United States District Court, W.D. Arkansas, Fort Smith Division
BARRY A. BRYANT U.S. MAGISTRATE JUDGE.
Gasca (“Plaintiff”) brings this action pursuant
to § 205(g) of Title II of the Social Security Act
(“The Act”), 42 U.S.C. § 405(g) (2010),
seeking judicial review of a final decision of the
Commissioner of the Social Security Administration
(“SSA”) denying her application for Supplemental
Security Income (“SSI”).
Parties have consented to the jurisdiction of a magistrate
judge to conduct any and all proceedings in this case,
including conducting the trial, ordering the entry of a final
judgment, and conducting all post-judgment proceedings. ECF
No. 6. Pursuant to this authority, the Court
issues this memorandum opinion and orders the entry of a
final judgment in this matter.
protectively filed her disability application on January 31,
2013. (Tr. 11). In this application, Plaintiff alleges being
disabled due to chronic anxiety and panic disorder. (Tr.
173). Plaintiff alleges an onset date of January 1, 2010.
(Tr. 11). This application was denied initially and again
upon reconsideration. (Tr. 25-50). Plaintiff was subsequently
incarcerated and did not request an administrative hearing.
(Tr. 144-146). Instead, she requested her case be decided
base upon the information contained in the record.
November 14, 2014, after the administrative hearing, the ALJ
entered a fully unfavorable decision denying Plaintiff's
application. (Tr. 8-20). The ALJ determined Plaintiff had not
engaged in Substantial Gainful Activity (“SGA”)
since January 31, 2013, her application date. (Tr. 13,
Finding 1). The ALJ determined Plaintiff had the following
severe impairments: mental disorders (mood/affective
disorders, major depressive disorder, bipolar disorder);
personality disorder; and substance abuse, alcohol, and
drugs. (Tr. 13-14, Finding 2). The ALJ also determined
Plaintiff's impairments did not meet or medically equal
the requirements of any of the Listings of Impairments in
Appendix 1 to Subpart P of Regulations No. 4
(“Listings”). (Tr. 14-15, Finding 3).
decision, the ALJ evaluated Plaintiff's subjective
complaints and her RFC. (Tr. 15-18, Finding 4).. First, the
ALJ evaluated Plaintiff's subjective complaints and found
her claimed limitations were not entirely credible.
Id. Second, the ALJ determined Plaintiff retained
the capacity to perform a wide range of light work:
After careful consideration of the entire record, the
undersigned finds that the claimant has the residual
functional capacity to perform a full range of work at all
exertional levels but with the following non-exertional
limitations: The claimant is able to perform work where
interpersonal contact with co-workers and supervisors is only
incidental to the work performed, there is no contact with
the general public, the complexity of tasks is learned and
performed by rote, with few variables and little use of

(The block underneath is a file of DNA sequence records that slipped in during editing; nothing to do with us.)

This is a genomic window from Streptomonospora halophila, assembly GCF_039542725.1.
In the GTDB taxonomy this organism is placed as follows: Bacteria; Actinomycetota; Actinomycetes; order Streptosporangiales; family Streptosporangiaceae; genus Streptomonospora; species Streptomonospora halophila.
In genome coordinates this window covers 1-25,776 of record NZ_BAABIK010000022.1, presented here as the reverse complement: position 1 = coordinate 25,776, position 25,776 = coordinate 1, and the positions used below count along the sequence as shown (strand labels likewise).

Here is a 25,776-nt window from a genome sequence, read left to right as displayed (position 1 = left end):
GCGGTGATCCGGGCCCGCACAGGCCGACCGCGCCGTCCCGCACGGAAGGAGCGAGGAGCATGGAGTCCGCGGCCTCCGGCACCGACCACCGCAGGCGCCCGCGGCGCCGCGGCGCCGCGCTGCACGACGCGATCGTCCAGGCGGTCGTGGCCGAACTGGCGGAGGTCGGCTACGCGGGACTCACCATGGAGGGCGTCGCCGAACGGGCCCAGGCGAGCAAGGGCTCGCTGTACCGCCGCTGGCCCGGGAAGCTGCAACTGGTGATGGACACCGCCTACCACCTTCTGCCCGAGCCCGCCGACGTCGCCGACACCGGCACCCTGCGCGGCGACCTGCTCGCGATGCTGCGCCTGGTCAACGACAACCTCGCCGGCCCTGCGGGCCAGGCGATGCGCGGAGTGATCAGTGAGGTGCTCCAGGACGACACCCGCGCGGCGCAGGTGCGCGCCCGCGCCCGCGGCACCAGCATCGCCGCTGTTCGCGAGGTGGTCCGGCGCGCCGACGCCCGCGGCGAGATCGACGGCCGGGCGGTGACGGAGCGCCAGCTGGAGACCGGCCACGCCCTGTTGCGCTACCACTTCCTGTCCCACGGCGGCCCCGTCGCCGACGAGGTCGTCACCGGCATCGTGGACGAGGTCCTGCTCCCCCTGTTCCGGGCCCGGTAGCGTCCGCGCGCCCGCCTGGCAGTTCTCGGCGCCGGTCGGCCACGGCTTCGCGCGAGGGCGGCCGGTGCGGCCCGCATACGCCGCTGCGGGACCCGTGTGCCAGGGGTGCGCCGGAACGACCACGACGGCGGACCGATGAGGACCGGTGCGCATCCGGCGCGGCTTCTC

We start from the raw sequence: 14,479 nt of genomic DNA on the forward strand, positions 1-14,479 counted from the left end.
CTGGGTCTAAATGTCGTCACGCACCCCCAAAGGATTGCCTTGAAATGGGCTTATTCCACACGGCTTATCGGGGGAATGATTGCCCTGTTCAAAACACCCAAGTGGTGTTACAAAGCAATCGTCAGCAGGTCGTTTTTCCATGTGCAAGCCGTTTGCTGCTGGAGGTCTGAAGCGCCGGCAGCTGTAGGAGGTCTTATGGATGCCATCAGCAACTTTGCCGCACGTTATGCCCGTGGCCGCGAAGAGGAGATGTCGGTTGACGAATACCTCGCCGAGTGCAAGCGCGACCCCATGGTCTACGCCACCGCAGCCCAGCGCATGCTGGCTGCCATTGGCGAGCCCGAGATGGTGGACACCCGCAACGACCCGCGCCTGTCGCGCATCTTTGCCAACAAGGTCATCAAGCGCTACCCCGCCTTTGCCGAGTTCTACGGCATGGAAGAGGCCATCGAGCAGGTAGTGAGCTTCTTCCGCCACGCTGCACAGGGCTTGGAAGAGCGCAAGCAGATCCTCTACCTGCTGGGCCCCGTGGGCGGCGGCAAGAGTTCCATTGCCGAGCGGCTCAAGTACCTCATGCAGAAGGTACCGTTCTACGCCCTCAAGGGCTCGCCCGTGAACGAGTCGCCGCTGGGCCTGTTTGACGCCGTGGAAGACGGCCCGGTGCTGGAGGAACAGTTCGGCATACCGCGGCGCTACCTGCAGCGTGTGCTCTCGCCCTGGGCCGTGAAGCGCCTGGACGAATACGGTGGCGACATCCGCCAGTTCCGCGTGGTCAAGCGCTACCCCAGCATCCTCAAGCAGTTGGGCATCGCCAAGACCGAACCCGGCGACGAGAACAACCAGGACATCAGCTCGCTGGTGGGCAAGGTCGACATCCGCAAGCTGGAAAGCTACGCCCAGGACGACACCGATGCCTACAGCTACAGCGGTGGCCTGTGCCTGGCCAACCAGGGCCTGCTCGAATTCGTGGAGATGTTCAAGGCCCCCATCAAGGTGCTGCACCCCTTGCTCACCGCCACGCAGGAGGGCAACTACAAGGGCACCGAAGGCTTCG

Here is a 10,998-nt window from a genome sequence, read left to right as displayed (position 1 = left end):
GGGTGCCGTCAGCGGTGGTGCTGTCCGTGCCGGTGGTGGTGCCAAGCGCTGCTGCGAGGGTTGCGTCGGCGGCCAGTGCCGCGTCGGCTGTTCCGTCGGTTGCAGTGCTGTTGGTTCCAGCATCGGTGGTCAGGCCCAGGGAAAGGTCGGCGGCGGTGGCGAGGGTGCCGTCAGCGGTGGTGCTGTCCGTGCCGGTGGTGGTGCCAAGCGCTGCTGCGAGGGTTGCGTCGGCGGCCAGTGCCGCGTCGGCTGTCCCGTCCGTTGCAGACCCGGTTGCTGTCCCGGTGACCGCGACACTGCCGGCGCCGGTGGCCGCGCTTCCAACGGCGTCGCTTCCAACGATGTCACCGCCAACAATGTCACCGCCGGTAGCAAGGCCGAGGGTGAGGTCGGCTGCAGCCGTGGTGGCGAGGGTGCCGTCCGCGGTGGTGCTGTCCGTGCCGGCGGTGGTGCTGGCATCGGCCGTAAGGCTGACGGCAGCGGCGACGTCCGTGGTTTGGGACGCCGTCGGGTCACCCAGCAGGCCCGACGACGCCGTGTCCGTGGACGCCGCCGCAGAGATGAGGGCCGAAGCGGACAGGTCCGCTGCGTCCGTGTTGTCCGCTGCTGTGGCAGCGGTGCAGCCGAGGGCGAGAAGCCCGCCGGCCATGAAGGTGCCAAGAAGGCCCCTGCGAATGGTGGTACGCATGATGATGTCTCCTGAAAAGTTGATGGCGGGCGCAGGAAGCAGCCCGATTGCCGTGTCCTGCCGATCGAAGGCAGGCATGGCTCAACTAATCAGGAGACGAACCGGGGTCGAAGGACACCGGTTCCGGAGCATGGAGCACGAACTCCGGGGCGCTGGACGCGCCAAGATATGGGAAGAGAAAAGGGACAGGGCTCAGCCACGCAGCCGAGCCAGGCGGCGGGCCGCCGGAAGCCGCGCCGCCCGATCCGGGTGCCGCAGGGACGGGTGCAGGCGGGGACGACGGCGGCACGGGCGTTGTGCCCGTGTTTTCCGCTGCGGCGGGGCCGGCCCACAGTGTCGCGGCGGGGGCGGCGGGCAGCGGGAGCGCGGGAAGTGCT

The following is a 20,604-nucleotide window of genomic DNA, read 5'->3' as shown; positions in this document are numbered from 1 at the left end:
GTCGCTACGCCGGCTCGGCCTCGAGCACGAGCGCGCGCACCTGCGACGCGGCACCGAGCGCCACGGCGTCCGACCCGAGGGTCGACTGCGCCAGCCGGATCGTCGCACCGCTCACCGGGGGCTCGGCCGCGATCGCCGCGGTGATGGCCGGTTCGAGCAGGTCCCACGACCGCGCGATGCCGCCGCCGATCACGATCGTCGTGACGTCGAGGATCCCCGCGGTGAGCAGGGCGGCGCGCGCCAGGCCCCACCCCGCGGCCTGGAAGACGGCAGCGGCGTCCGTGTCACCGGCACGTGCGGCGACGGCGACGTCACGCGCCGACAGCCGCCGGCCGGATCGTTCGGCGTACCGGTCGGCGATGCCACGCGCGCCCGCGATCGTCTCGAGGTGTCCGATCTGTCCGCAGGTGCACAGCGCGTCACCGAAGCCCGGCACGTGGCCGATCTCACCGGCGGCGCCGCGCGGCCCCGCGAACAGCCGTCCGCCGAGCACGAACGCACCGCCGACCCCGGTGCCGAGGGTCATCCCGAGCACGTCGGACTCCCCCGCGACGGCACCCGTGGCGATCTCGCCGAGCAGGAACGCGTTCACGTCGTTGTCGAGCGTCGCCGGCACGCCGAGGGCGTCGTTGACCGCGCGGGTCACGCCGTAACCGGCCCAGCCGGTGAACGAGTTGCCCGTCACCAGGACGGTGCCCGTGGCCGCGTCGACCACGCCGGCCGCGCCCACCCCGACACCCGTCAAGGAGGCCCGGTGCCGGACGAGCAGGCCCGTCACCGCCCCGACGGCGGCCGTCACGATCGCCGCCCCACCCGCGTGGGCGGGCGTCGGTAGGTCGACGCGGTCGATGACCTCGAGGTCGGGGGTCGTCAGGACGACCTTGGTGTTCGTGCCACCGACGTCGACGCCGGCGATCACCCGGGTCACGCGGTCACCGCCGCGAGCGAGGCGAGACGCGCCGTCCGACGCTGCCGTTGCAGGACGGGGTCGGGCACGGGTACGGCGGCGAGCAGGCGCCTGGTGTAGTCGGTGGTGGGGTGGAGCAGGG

judgment, and the supervision required is simple, direct, and
found Plaintiff had a limited education and was able to
communicate in English. (Tr. 19, Finding 7). The ALJ also
found Plaintiff was thirty-six (36) years old, which is
defined as a “younger person” under 20 C.F.R.
§ 416.963(c). (Tr. 18, Finding 6). The ALJ evaluated
Plaintiff's Past Relevant Work (“PRW”) and
found Plaintiff was unable to perform any of her PRW. (Tr.
18, Finding 5).
then determined whether Plaintiff retained the capacity other
work existing in significant numbers in the national economy.
(Tr. 19-20, Finding 9). A vocational expert responded to
written interrogatories on this issue. Id.
Considering Plaintiff's RFC and other limitations, the
ALJ determined a hypothetical person with those limitations
retains the capacity to perform occupations such as the
following: (1) hand packager (medium, unskilled) with 41, 155
such jobs in the national economy and 315 such jobs in
Arkansas; (2) power screwdriver operator (light, unskilled)
with 61, 176 such jobs in the national economy and 422 such
jobs in Arkansas; and (3) production worker (light,
unskilled) with 51, 639 such jobs in the national economy and
360 such jobs in Arkansas. Id. Because Plaintiff
retained the capacity to perform these jobs, she retained the
capacity to perform other work. Id. Accordingly, the
ALJ determined Plaintiff had not been under a disability, as
defined by the Act, from January 31, 2013 (application date)
through November 14, 2014 (ALJ's decision date). (Tr. 20,
sought review with the Appeals Council. (Tr. 6). Thereafter,
on December 17, 2015, the Appeals Council denied
Plaintiff's request for review. (Tr. 1-3). On January 7,
2016, Plaintiff filed her Complaint in this case. ECF No. 1.
Both Parties have filed appeal briefs and have consented to
the jurisdiction of this Court. ECF Nos. 6, 12-13. This case
is now ready for decision.
reviewing this case, this Court is required to determine
whether the Commissioner's findings are supported by
substantial evidence on the record as a whole. See
42 U.S.C. § 405(g) (2010); Ramirez v. Barnhart,292 F.3d 576, 583 (8th Cir. 2002). Substantial evidence is
less than a preponderance of the evidence, but it is enough
that a reasonable mind would find it adequate to support the
Commissioner's decision. See Johnson v. Apfel,240 F.3d 1145, 1147 (8th Cir. 2001). As long as there is
substantial evidence in the record that supports the
Commissioner's decision, the Court may not reverse it
simply because substantial evidence exists in the record that
would have supported a contrary outcome or because the Court
would have decided the case differently. See Haley v.
Massanari,258 F.3d 742, 747 (8th Cir. 2001). If, after
reviewing the record, it is possible to ...